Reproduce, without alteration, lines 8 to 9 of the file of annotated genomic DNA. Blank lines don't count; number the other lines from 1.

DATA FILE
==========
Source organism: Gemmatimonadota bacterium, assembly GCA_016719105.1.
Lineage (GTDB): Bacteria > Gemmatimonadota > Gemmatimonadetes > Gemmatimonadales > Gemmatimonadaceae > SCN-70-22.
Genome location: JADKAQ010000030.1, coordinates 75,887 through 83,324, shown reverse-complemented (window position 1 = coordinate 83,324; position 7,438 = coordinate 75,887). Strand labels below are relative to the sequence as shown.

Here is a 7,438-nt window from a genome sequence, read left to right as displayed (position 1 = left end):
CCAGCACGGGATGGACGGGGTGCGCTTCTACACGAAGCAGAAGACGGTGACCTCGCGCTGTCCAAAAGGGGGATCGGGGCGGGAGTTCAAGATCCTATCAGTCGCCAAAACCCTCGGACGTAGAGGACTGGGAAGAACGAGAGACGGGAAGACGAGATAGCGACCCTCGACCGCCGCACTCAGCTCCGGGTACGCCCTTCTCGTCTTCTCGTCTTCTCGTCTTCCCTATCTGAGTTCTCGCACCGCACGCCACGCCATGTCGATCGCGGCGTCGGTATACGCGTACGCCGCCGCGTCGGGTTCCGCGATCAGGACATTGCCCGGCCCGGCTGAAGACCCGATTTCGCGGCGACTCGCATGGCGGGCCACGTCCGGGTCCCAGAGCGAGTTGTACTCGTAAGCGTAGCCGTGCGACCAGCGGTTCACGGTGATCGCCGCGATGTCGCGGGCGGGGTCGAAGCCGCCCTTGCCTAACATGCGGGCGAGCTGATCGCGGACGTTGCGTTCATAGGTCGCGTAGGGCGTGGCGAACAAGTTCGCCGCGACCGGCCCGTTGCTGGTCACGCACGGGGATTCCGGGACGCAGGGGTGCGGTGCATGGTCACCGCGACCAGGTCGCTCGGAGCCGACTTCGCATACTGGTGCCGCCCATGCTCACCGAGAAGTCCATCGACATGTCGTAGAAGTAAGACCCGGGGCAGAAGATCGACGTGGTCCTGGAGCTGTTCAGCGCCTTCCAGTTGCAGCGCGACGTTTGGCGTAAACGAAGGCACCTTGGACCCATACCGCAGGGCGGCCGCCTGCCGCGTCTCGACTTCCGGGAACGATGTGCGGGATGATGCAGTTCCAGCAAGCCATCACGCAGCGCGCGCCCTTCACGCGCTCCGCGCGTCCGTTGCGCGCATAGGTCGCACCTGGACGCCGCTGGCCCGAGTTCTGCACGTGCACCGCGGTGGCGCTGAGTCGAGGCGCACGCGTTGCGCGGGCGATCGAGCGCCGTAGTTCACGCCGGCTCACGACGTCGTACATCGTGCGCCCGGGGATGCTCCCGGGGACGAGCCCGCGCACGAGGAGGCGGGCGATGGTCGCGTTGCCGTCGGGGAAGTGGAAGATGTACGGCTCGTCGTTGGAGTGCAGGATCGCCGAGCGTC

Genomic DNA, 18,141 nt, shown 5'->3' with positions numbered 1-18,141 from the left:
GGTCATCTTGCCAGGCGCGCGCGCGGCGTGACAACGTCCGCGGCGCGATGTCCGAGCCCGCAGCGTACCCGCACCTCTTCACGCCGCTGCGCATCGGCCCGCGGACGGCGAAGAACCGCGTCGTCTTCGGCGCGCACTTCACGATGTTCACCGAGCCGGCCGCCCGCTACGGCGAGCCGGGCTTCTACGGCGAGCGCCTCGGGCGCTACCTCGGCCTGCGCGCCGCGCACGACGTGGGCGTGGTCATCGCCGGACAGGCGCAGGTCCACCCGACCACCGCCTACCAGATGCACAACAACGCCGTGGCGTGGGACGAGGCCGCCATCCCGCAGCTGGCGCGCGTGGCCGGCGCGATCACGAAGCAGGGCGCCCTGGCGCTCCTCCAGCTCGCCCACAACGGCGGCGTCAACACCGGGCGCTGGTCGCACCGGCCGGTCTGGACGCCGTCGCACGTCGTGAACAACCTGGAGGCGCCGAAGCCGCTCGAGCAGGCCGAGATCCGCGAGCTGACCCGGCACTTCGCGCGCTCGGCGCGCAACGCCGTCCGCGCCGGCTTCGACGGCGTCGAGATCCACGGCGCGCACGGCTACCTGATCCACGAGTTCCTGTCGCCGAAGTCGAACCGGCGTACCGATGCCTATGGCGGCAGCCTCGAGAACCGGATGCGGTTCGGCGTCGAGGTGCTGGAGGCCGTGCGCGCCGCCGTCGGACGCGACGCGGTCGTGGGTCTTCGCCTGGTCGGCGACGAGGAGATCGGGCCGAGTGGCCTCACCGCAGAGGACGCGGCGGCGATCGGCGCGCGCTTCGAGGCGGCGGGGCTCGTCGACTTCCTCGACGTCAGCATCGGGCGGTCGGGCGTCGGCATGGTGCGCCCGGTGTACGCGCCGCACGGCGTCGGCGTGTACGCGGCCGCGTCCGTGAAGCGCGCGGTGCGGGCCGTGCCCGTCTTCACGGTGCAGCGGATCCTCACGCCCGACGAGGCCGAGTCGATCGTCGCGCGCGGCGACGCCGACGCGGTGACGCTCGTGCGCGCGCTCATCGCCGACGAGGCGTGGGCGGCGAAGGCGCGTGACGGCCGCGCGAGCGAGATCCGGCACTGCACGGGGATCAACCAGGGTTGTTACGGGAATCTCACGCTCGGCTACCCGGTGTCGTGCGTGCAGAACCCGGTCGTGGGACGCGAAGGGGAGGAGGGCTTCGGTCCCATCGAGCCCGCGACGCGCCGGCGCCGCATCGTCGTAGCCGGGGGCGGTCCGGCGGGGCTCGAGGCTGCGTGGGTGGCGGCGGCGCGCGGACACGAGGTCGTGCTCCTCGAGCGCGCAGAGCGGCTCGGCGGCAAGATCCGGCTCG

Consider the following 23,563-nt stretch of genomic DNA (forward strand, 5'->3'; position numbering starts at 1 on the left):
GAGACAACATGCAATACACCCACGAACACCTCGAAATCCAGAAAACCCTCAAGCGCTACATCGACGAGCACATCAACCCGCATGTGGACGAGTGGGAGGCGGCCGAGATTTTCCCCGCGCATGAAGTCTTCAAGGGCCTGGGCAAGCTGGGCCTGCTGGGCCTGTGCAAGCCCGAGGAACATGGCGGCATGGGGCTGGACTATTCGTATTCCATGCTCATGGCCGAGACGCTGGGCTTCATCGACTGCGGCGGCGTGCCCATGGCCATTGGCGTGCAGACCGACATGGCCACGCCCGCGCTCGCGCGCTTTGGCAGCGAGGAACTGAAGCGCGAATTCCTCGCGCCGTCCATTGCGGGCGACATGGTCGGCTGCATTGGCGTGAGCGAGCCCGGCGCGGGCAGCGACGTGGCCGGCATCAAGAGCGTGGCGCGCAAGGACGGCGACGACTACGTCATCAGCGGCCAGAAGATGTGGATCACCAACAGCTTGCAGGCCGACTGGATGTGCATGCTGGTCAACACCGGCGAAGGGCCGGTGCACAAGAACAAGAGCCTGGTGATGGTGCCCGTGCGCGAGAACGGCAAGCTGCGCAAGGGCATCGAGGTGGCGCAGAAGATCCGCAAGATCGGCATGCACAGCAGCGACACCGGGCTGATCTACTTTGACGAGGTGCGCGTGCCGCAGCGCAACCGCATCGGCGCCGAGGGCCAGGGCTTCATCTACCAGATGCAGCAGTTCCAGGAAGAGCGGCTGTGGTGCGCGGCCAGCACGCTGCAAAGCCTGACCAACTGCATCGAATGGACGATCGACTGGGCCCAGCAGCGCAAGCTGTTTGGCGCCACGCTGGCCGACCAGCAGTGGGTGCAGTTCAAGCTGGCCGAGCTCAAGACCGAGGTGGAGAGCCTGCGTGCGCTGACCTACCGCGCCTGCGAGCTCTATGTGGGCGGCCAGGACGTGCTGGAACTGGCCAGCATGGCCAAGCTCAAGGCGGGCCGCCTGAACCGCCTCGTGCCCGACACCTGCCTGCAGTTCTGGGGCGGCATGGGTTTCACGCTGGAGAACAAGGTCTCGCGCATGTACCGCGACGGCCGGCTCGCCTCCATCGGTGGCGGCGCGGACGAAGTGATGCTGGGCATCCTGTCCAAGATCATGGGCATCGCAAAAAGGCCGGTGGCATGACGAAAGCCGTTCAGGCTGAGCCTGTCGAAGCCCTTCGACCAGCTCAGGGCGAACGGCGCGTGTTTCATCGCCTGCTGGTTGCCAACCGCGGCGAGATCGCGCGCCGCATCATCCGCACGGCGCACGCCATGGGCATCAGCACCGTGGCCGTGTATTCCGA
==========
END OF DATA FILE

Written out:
Consider the following 23,563-nt stretch of genomic DNA (forward strand, 5'->3'; position numbering starts at 1 on the left):
GAGACAACATGCAATACACCCACGAACACCTCGAAATCCAGAAAACCCTCAAGCGCTACATCGACGAGCACATCAACCCGCATGTGGACGAGTGGGAGGCGGCCGAGATTTTCCCCGCGCATGAAGTCTTCAAGGGCCTGGGCAAGCTGGGCCTGCTGGGCCTGTGCAAGCCCGAGGAACATGGCGGCATGGGGCTGGACTATTCGTATTCCATGCTCATGGCCGAGACGCTGGGCTTCATCGACTGCGGCGGCGTGCCCATGGCCATTGGCGTGCAGACCGACATGGCCACGCCCGCGCTCGCGCGCTTTGGCAGCGAGGAACTGAAGCGCGAATTCCTCGCGCCGTCCATTGCGGGCGACATGGTCGGCTGCATTGGCGTGAGCGAGCCCGGCGCGGGCAGCGACGTGGCCGGCATCAAGAGCGTGGCGCGCAAGGACGGCGACGACTACGTCATCAGCGGCCAGAAGATGTGGATCACCAACAGCTTGCAGGCCGACTGGATGTGCATGCTGGTCAACACCGGCGAAGGGCCGGTGCACAAGAACAAGAGCCTGGTGATGGTGCCCGTGCGCGAGAACGGCAAGCTGCGCAAGGGCATCGAGGTGGCGCAGAAGATCCGCAAGATCGGCATGCACAGCAGCGACACCGGGCTGATCTACTTTGACGAGGTGCGCGTGCCGCAGCGCAACCGCATCGGCGCCGAGGGCCAGGGCTTCATCTACCAGATGCAGCAGTTCCAGGAAGAGCGGCTGTGGTGCGCGGCCAGCACGCTGCAAAGCCTGACCAACTGCATCGAATGGACGATCGACTGGGCCCAGCAGCGCAAGCTGTTTGGCGCCACGCTGGCCGACCAGCAGTGGGTGCAGTTCAAGCTGGCCGAGCTCAAGACCGAGGTGGAGAGCCTGCGTGCGCTGACCTACCGCGCCTGCGAGCTCTATGTGGGCGGCCAGGACGTGCTGGAACTGGCCAGCATGGCCAAGCTCAAGGCGGGCCGCCTGAACCGCCTCGTGCCCGACACCTGCCTGCAGTTCTGGGGCGGCATGGGTTTCACGCTGGAGAACAAGGTCTCGCGCATGTACCGCGACGGCCGGCTCGCCTCCATCGGTGGCGGCGCGGACGAAGTGATGCTGGGCATCCTGTCCAAGATCATGGGCATCGCAAAAAGGCCGGTGGCATGACGAAAGCCGTTCAGGCTGAGCCTGTCGAAGCCCTTCGACCAGCTCAGGGCGAACGGCGCGTGTTTCATCGCCTGCTGGTTGCCAACCGCGGCGAGATCGCGCGCCGCATCATCCGCACGGCGCACGCCATGGGCATCAGCACCGTGGCCGTGTATTCCGA